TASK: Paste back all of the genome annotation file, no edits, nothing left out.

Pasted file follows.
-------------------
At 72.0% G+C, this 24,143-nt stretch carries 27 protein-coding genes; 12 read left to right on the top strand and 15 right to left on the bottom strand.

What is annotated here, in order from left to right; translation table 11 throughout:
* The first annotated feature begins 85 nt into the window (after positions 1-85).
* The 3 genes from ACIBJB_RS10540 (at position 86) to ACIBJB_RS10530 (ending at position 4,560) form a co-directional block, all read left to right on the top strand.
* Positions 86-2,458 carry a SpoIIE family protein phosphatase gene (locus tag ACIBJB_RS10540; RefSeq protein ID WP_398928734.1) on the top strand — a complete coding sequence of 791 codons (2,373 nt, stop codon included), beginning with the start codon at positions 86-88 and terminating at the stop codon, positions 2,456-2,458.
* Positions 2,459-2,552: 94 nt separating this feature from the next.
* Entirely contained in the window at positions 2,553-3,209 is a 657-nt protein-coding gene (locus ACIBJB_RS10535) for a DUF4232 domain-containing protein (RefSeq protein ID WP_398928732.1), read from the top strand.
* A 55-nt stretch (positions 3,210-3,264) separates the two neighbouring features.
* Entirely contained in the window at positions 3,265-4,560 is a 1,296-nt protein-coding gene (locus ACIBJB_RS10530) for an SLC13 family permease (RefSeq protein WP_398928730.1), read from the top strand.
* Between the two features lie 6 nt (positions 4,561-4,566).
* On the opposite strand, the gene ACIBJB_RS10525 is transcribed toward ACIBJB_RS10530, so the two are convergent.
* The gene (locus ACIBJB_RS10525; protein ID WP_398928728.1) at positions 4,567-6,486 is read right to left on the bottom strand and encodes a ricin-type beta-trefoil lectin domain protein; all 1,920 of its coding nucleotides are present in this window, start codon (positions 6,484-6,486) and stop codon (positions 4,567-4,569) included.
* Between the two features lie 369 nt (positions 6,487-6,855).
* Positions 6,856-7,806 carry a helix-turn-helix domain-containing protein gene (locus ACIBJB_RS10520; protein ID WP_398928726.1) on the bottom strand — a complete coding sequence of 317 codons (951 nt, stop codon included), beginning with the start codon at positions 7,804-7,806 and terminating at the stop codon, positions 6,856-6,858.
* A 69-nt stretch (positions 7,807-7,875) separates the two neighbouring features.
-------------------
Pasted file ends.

At 72.0% G+C, this 24,143-nt stretch carries 27 protein-coding genes; 12 read left to right on the top strand and 15 right to left on the bottom strand.

What is annotated here, in order from left to right; translation table 11 throughout:
* The first annotated feature begins 85 nt into the window (after positions 1-85).
* The 3 genes from ACIBJB_RS10540 (at position 86) to ACIBJB_RS10530 (ending at position 4,560) form a co-directional block, all read left to right on the top strand.
* Positions 86-2,458 carry a SpoIIE family protein phosphatase gene (locus tag ACIBJB_RS10540; RefSeq protein ID WP_398928734.1) on the top strand — a complete coding sequence of 791 codons (2,373 nt, stop codon included), beginning with the start codon at positions 86-88 and terminating at the stop codon, positions 2,456-2,458.
* Positions 2,459-2,552: 94 nt separating this feature from the next.
* Entirely contained in the window at positions 2,553-3,209 is a 657-nt protein-coding gene (locus ACIBJB_RS10535) for a DUF4232 domain-containing protein (RefSeq protein ID WP_398928732.1), read from the top strand.
* A 55-nt stretch (positions 3,210-3,264) separates the two neighbouring features.
* Entirely contained in the window at positions 3,265-4,560 is a 1,296-nt protein-coding gene (locus ACIBJB_RS10530) for an SLC13 family permease (RefSeq protein WP_398928730.1), read from the top strand.
* Between the two features lie 6 nt (positions 4,561-4,566).
* On the opposite strand, the gene ACIBJB_RS10525 is transcribed toward ACIBJB_RS10530, so the two are convergent.
* The gene (locus ACIBJB_RS10525; protein ID WP_398928728.1) at positions 4,567-6,486 is read right to left on the bottom strand and encodes a ricin-type beta-trefoil lectin domain protein; all 1,920 of its coding nucleotides are present in this window, start codon (positions 6,484-6,486) and stop codon (positions 4,567-4,569) included.
* Between the two features lie 369 nt (positions 6,487-6,855).
* Positions 6,856-7,806 carry a helix-turn-helix domain-containing protein gene (locus ACIBJB_RS10520; protein ID WP_398928726.1) on the bottom strand — a complete coding sequence of 317 codons (951 nt, stop codon included), beginning with the start codon at positions 7,804-7,806 and terminating at the stop codon, positions 6,856-6,858.
* A 69-nt stretch (positions 7,807-7,875) separates the two neighbouring features.